Does ruling move us forward or backward?
A deeply divided Supreme Court on Tuesday halted enforcement of the federal government’s most potent tool to stop voting discrimination over the past half century, saying it does not reflect racial progress.
In a 5-4 ruling, the court declared unconstitutional a provision of the landmark Voting Rights Act that determines which states and localities must get Washington’s approval for proposed election changes.
President Barack Obama, the nation’s first black chief executive, issued a statement saying he was “deeply disappointed” with the ruling.
The decision effectively puts an end to the advance approval requirement that has been used, mainly in the South, to open up polling places to minority voters in the nearly half century since it was first enacted in 1965, unless Congress can come up with a new formula that Chief Justice John Roberts said meets “current conditions” in the United States.
Roberts, writing for a conservative majority, said the law Congress most recently renewed in 2006 relies on 40-year-old data that does not reflect racial progress and changes in U.S. society.
“The coverage formula that Congress reauthorized in 2006 ignores these developments, keeping the focus on decades-old data relevant to decades-old problems, rather than current data reflecting current needs,” Roberts said.
That task eluded Congress in 2006 when lawmakers overwhelmingly renewed the advance approval requirement with no changes in the system by which states and local jurisdictions were chosen for coverage. And Congress did nothing in response to a high court ruling in a similar challenge in 2009 in which the justices raised many of the same concerns.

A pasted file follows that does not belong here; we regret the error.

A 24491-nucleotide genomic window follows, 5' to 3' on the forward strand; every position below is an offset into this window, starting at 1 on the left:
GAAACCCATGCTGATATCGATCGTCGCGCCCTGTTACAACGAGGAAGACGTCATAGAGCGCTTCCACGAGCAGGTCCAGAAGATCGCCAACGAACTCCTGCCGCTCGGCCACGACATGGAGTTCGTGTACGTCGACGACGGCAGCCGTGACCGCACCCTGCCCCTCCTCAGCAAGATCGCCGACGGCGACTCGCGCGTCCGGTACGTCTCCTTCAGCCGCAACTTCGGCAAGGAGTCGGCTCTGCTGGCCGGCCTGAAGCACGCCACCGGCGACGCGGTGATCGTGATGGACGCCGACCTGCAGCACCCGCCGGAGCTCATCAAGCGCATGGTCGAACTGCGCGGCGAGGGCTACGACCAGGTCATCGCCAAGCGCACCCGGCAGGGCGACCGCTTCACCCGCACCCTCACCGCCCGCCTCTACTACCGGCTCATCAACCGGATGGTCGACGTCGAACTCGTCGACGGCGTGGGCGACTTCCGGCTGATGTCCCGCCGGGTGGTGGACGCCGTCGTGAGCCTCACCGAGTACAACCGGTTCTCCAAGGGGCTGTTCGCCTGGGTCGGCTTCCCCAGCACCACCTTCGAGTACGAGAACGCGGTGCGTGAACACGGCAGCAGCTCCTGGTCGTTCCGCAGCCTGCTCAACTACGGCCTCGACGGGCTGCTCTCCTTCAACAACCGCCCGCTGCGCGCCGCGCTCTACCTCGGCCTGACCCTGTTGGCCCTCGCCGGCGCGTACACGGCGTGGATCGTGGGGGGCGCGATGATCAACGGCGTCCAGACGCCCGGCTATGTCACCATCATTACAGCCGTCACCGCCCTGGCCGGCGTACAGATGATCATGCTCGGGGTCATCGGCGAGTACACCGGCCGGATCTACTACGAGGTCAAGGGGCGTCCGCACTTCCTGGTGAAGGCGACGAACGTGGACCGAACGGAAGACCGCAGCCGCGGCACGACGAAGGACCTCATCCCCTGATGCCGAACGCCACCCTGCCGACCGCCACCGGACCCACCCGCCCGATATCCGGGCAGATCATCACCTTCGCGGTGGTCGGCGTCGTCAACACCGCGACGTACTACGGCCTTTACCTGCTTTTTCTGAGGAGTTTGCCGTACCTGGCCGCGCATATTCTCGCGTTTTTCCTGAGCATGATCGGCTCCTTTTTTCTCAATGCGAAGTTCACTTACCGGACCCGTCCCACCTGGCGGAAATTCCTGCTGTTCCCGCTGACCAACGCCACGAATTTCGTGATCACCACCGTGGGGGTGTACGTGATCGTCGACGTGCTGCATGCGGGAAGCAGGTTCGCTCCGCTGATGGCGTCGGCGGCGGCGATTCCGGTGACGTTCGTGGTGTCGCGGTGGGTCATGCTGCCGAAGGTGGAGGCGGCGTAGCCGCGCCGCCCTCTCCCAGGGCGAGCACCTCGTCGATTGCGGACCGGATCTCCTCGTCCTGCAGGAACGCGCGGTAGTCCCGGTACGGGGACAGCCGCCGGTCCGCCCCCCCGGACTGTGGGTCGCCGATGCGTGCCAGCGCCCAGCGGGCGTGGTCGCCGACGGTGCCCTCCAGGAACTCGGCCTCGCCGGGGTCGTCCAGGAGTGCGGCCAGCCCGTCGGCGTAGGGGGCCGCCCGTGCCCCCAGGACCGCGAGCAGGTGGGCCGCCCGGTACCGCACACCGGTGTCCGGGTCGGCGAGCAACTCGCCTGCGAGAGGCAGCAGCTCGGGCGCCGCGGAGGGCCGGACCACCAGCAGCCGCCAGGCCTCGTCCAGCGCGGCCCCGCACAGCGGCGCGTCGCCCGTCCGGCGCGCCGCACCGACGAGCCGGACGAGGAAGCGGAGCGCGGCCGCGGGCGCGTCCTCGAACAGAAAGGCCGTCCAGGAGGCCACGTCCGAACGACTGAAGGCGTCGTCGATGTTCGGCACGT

Tuesday’s decision means that a host of state and local laws that have not received Justice Department approval or have not yet been submitted will be able to take effect. Prominent among those are voter identification laws in Alabama and Mississippi.
Going forward, the outcome alters the calculus of passing election-related legislation in the affected states and local jurisdictions. The threat of an objection from Washington has hung over election-related proposals for nearly a half century. At least until Congress acts, that deterrent now is gone.
Justice Ruth Bader Ginsburg, joined by her three liberal colleagues, dissented from Tuesday’s ruling.
“Hubris is a fit word for today’s demolition” of the law, Ginsburg said.
She said no one doubts that voting discrimination still exists. “But the court today terminates the remedy that proved to be best suited to block that discrimination,” she said in a dissent that she read aloud in the packed courtroom.
Ginsburg said the law continues to be necessary to protect against what she called subtler, “second-generation” barriers to voting. She identified one such effort as the switch to at-large voting from a district-by-district approach in a city with a sizable black minority. The at-large system allows the majority to “control the election of each city council member, effectively eliminating the potency of the minority’s votes,” she said.
The high court is in the midst of a broad re-examination of the ongoing necessity of laws and programs aimed at giving racial minorities access to major areas of American life from which they once were systematically excluded. The justices issued a modest ruling Monday that preserved affirmative action in higher education and will take on cases dealing with anti-discrimination sections of a federal housing law and another affirmative action case from Michigan next term.
The court warned of problems with the voting rights law in a similar case heard in 2009. The lawsuit acknowledged that the measure’s strong medicine was appropriate and necessary to counteract decades of state-sponsored discrimination in voting, despite the Fifteenth Amendment’s guarantee of the vote for black Americans.
But it asked whether there was any end in sight for a provision that intrudes on states’ rights to conduct elections, an issue the court’s conservative justices also explored at the argument in February. It was considered an emergency response when first enacted in 1965.
The Jennings Daily News would like to know what readers think of the Supreme Court’s decision. Is it time to move forward or will the decision keep many voters from moving forward?
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